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Coursework - Romeo & Juliet. How does Shakespeare create and sustain dramatic tension in Act 1 Scene 5?

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Coursework - Romeo & Juliet Question How does Shakespeare create and sustain dramatic tension in Act 1 Scene 5? Answer Romeo and Juliet sounds like a simple story of boy meets girl. In fact, its boy meets girl, their families quarrel and circumstances beyond their control prevent them from revealing their love. When they eventually get together unfortunate accidents and misunderstandings lead to their deaths (by suicide). In Act 1, Romeo who is infatuated by Rosaline (who we never meet), goes to the party held by Lord Capulet in order to see Rosaline. He is persuaded by Mercutio and Benvolio to compare Rosaline to the women at the party; the intention being to show Romeo that there is nothing special about Rosaline. He meets Juliet at the party and forgetting Rosaline, falls in love with her. However, the Act ends with the lovers discovering each other's identity, and the threatening fact that, as Juliet is a Capulet and Romeo a Montague, they belong to feuding families, who would never let them see each other. Some of the most important themes of the play are shown in Act 1 Scene 5. There is affection and religion between Romeo & Juliet and loathing between the Capulets and Montagues. The spectators expect a sizzling scene as Juliet has to judge Paris, who could become her husband. ...read more.


This is dramatic because Capulet believes that Romeo is at this current moment acting like a dignified, well-mannered gentleman and Tybalt is prohibited to attack him. Capulet seems to be a calm man trying to keep the peace. "I would not for the wealth of all this town, here in my house do him disparagement". This is Capulet's way of saying 'I would not want to treat him badly in my house, for all the capital of Verona'. This confirms that he is trying to keep the peace and doesn't want any brutality in his household (especially against a Montague) whilst the town of Verona is watching at this party. Tybalt's mood develops as the scene progresses; he gets angrier as his uncle tells him that he must ignore Romeo. Tybalt explains to himself that he is shaking because he needs to act, he is so angry yet he is trying to restrain himself because of what his uncle has said to him. He then says "I will withdraw, but this intrusion shall, now seeming sweet convert to bitterest gall" this signifies that he will leave it now but when Romeo does something else he will attack as this emotion will stew and act like a poison on him. ...read more.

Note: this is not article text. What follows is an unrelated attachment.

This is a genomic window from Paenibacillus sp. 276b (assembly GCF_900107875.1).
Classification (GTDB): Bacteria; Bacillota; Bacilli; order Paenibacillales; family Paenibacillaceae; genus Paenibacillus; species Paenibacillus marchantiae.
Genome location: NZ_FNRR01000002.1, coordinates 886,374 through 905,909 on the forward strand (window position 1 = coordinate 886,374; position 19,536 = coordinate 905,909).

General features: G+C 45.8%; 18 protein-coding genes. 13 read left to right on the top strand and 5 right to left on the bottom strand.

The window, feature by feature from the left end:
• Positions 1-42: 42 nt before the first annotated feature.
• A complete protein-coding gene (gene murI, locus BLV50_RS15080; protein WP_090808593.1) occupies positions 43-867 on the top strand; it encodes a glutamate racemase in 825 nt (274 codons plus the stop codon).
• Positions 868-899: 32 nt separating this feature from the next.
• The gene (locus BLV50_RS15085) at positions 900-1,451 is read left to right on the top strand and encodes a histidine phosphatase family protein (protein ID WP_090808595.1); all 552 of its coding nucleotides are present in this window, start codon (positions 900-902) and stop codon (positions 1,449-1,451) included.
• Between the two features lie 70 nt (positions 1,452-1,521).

I believe that this is true love compared to the love that Romeo thought he had for Rosaline. The end of this scene creates and prepares the audience for the imminent tragedy. This scene is essential to the rest of the play because if Romeo had not fell in love with Juliet in this scene then the play would just lose interest. However, now they are in love the prologue is starting to be fulfilled. As they have fallen in love, and are from feuding families, the play can now develop and death and hatred be featured. I think that Shakespeare has been successful in making this scene dramatically effective. The use of a sonnet between Romeo and Juliet reminds us of the prologue; the language used between Tybalt and Capulet and the language used between Romeo and Juliet. These make the scene dramatic. He uses these questions of, what will happen to Romeo and Juliet? What will Tybalt Do? What will Capulet do to stop Tybalt? These questions are used to keep the audience interested. The audience will not want to miss any of the play in case they fail to see an excellent or significant section. The themes of love and hate are still relevant to audiences today; many people are still falling in love and marrying, many are still fighting and being punished for their actions. ?? ?? ?? ?? Victoria Clarke English Coursework Romeo & Juliet ...read more.

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